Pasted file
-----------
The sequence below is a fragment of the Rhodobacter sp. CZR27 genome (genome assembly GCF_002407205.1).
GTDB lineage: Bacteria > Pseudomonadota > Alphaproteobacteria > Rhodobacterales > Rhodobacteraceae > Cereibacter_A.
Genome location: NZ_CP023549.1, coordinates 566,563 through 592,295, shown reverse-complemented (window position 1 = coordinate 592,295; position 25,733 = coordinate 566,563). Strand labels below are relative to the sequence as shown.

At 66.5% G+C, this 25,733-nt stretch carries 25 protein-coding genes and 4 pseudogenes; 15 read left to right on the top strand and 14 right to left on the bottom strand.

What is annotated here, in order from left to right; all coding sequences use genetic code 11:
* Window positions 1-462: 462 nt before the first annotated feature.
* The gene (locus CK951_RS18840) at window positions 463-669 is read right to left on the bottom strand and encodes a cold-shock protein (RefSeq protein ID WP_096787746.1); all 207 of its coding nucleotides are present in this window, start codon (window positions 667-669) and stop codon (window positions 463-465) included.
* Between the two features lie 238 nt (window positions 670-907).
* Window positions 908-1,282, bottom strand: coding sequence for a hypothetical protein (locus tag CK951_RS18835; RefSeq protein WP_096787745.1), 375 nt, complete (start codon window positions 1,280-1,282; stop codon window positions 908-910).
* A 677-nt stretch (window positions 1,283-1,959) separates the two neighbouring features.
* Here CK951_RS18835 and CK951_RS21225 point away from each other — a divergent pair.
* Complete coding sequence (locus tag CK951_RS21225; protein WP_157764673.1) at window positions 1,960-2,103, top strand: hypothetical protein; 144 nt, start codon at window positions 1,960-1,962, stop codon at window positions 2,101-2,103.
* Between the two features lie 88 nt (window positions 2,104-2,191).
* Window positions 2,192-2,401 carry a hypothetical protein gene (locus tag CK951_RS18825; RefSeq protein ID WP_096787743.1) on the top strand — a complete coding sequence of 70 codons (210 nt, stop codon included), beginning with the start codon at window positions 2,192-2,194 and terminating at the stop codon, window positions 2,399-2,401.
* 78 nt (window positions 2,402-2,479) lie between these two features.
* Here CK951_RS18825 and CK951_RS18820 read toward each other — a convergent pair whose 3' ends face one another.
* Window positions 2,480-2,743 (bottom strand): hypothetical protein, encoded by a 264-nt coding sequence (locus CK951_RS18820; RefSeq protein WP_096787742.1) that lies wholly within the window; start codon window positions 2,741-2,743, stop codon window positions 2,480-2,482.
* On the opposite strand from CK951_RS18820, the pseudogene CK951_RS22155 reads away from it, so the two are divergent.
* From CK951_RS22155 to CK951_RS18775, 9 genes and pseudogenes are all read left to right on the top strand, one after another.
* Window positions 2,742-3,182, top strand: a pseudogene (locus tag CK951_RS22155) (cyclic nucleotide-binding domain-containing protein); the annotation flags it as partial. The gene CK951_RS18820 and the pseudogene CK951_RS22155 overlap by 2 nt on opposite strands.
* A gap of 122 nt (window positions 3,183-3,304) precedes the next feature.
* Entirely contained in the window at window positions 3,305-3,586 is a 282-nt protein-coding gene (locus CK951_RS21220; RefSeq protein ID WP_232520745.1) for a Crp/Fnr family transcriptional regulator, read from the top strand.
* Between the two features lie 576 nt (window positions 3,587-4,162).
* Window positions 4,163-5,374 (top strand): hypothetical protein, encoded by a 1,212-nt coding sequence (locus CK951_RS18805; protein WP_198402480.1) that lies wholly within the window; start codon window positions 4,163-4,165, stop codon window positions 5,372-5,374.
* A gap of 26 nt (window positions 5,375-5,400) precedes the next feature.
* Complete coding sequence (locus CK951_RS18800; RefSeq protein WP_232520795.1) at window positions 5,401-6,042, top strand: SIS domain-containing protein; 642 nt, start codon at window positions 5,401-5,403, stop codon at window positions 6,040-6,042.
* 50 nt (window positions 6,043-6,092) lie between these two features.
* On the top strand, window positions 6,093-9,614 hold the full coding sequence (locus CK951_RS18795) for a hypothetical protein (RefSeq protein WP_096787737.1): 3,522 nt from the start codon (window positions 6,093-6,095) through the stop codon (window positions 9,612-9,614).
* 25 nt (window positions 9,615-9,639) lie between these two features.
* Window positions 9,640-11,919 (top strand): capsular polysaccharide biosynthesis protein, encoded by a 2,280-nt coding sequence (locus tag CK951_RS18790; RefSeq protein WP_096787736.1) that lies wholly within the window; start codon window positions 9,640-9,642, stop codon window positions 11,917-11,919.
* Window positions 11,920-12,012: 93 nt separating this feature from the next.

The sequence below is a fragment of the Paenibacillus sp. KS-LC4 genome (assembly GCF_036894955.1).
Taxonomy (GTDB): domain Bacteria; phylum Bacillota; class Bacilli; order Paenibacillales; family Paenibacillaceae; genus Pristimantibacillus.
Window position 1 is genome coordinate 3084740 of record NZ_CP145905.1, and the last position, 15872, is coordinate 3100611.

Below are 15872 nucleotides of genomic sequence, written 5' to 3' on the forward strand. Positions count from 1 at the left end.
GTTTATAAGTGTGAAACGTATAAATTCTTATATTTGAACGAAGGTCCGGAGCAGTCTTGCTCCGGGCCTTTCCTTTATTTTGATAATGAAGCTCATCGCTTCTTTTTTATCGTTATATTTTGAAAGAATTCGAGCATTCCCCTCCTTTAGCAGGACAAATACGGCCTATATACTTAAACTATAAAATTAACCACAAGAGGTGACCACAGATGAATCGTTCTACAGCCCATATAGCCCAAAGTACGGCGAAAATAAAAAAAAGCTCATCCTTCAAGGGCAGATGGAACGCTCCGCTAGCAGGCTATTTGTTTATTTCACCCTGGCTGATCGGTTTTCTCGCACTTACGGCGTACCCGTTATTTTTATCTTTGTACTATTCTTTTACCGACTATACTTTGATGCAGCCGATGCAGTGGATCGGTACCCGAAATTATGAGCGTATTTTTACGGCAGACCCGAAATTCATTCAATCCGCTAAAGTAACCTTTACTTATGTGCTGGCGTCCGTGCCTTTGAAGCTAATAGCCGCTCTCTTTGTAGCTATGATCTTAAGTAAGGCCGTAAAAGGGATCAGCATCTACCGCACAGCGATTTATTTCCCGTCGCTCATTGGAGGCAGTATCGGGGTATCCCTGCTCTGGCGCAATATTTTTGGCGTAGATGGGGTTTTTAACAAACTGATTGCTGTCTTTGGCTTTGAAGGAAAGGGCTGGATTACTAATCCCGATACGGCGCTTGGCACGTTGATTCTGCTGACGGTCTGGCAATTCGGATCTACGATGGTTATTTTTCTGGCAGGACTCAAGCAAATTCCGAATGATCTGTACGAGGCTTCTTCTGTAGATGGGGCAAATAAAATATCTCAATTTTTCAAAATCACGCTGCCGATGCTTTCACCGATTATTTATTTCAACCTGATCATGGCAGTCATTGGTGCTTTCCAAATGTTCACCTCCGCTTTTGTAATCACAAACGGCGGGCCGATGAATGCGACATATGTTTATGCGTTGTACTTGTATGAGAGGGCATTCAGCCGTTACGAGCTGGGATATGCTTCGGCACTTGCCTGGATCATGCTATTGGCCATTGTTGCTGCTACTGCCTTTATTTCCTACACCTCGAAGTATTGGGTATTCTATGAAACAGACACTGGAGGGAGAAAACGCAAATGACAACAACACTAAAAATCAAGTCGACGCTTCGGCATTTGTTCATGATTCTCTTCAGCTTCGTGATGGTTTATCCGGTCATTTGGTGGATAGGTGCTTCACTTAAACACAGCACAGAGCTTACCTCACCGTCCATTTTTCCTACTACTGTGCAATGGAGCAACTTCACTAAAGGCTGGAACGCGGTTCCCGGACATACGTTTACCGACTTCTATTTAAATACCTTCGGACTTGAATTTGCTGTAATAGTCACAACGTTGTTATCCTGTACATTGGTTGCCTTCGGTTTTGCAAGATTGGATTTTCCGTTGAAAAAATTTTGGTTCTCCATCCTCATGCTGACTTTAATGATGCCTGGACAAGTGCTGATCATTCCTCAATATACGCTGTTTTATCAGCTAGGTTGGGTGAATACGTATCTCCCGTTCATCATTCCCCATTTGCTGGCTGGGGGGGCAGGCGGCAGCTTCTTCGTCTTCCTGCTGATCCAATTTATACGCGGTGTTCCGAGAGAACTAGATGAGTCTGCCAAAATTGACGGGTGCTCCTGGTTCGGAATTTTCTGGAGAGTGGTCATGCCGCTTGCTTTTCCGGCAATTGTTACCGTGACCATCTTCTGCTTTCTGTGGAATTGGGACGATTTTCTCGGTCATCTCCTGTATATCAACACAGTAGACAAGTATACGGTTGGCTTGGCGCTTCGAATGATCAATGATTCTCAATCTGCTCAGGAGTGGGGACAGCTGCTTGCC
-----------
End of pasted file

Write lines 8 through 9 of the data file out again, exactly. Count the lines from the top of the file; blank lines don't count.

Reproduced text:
* Between the two features lie 238 nt (window positions 670-907).
* Window positions 908-1,282, bottom strand: coding sequence for a hypothetical protein (locus tag CK951_RS18835; RefSeq protein WP_096787745.1), 375 nt, complete (start codon window positions 1,280-1,282; stop codon window positions 908-910).